The seeming contradiction that K+ channels conduct K+ ions at maximal throughput rates while not permeating slightly smaller Na+ ions has perplexed scientists for decades. Although numerous models have addressed selective permeation in K+ channels, the combination of conduction efficiency and ion selectivity has not yet been linked through a unified functional model. Here, we investigate the mechanism of ion selectivity through atomistic simulations totalling more than 400 μs in length, which include over 7,000 permeation events. Together with free-energy calculations, our simulations show that both rapid permeation of K+ and ion selectivity are ultimately based on a single principle: the direct knock-on of completely desolvated ions in the channels’ selectivity filter. Herein, the strong interactions between multiple ‘naked’ ions in the four filter binding sites give rise to a natural exclusion of any competing ions. Our results are in excellent agreement with experimental selectivity data, measured ion interaction energies and recent two-dimensional infrared spectra of filter ion configurations.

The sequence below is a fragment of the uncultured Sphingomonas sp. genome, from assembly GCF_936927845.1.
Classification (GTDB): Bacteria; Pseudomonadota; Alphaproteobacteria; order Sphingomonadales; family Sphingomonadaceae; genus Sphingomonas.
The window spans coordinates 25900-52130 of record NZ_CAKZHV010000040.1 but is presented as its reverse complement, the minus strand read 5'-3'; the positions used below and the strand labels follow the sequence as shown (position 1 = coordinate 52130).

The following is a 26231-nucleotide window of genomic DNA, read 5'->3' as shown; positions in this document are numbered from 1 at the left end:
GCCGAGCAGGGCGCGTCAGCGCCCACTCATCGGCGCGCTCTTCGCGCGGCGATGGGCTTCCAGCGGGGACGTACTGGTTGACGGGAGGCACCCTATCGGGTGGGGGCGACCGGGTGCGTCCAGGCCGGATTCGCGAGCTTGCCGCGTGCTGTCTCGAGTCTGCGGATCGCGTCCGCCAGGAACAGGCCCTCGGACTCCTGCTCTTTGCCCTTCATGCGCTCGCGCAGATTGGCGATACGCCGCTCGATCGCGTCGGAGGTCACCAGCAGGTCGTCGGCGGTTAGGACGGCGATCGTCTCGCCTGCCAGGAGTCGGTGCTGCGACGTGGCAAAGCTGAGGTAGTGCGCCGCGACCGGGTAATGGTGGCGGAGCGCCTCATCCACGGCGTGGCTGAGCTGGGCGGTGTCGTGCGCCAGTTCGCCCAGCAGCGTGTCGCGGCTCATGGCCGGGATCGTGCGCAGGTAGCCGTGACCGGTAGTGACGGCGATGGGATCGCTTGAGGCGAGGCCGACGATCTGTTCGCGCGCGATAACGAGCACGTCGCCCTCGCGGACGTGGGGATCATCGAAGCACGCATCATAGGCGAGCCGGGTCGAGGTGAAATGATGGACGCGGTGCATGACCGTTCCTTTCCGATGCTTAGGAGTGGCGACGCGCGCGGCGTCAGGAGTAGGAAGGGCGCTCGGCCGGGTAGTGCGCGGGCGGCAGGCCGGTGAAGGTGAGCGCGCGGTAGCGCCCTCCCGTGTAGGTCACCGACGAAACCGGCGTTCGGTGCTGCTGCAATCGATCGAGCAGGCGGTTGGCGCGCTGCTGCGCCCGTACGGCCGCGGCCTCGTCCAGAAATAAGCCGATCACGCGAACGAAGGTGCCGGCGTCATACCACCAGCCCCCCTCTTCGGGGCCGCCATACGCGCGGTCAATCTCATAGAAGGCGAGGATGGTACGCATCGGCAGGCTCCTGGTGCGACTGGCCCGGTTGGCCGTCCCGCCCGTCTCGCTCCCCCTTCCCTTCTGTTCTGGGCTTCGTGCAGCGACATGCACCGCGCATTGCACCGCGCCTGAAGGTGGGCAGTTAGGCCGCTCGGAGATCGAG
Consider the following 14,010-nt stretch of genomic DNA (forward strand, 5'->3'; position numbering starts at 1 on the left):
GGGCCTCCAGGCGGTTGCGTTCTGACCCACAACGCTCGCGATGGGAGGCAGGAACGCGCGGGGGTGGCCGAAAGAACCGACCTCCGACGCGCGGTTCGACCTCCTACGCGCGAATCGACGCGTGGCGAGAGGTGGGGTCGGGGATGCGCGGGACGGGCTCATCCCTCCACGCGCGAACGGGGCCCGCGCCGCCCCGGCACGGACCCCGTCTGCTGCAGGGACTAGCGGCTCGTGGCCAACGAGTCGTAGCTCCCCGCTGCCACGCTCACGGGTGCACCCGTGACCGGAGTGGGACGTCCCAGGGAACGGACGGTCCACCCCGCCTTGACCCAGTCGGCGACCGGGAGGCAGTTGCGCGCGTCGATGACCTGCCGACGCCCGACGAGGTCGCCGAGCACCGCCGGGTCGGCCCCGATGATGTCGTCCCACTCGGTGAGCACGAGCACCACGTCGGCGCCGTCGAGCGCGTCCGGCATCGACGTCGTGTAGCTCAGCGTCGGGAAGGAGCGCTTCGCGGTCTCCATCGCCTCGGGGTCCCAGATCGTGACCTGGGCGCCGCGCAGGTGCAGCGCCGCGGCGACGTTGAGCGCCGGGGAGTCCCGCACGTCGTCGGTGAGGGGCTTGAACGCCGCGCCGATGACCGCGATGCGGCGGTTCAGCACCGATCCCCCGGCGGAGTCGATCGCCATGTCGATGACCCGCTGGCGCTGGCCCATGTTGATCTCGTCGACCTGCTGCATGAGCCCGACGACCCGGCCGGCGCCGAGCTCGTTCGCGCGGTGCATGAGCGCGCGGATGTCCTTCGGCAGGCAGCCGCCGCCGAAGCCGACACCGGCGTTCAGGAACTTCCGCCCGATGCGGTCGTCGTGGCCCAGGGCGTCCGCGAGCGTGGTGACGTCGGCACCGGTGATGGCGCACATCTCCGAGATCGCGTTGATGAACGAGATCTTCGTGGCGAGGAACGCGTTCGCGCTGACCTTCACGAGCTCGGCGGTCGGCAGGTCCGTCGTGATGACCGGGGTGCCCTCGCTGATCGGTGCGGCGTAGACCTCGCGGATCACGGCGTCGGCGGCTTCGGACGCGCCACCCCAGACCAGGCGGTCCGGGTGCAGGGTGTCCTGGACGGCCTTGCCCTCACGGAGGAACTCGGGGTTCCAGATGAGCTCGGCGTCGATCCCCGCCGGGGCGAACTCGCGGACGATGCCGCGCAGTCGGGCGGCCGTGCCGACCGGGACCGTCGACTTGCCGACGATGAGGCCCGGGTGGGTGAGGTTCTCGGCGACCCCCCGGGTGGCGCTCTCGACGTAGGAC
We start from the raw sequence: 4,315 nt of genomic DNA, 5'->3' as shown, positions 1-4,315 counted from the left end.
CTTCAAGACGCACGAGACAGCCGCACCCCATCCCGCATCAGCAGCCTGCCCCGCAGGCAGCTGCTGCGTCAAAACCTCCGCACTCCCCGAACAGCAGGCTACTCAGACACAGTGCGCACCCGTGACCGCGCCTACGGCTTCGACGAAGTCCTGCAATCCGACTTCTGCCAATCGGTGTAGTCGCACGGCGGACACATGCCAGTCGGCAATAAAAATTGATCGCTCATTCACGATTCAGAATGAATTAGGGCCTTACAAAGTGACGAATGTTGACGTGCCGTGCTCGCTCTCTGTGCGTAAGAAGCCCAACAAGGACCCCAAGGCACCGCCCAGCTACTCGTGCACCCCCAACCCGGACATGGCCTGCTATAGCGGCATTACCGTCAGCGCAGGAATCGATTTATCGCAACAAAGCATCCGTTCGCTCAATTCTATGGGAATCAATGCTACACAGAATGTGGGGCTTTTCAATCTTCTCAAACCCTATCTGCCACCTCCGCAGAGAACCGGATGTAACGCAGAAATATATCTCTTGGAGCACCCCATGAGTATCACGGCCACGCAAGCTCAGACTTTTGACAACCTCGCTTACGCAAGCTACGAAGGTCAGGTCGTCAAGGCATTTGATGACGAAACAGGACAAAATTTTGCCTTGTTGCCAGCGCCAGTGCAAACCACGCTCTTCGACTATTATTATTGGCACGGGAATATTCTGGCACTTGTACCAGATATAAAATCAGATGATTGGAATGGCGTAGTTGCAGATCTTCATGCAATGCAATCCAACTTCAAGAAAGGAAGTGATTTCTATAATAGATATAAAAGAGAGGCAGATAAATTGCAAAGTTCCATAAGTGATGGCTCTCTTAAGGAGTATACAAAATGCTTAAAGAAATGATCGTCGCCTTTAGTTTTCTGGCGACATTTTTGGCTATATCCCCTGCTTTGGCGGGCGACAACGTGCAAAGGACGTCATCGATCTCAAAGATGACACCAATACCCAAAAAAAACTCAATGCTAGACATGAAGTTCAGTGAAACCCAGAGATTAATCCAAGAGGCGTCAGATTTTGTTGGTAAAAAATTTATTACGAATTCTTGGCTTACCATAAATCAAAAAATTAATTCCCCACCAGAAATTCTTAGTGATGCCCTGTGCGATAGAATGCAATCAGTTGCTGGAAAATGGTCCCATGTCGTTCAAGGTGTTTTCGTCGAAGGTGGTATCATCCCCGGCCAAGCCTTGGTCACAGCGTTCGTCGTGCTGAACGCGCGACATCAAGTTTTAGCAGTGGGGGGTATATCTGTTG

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We thank H. Grubmüller, S. Bernèche, F. Heer and S. Llabrés for helpful discussions. This work was supported by the German Research Foundation through FOR 2518 ‘DynIon’, Project P5 (to W.K. and B.L.d.G), the Scottish Universities’ Physics Alliance (to U.Z.) and BBSRC training grant BB/J013072/1 (to O.N.V. and U.Z.). All data and analysis scripts are archived at the Max Planck Institute for Biophysical Chemistry archives and are available upon request.
Supplementary Methods, Supplementary simulation data, Supplementary Figures 1–14 and Supplementary Tables 1–11
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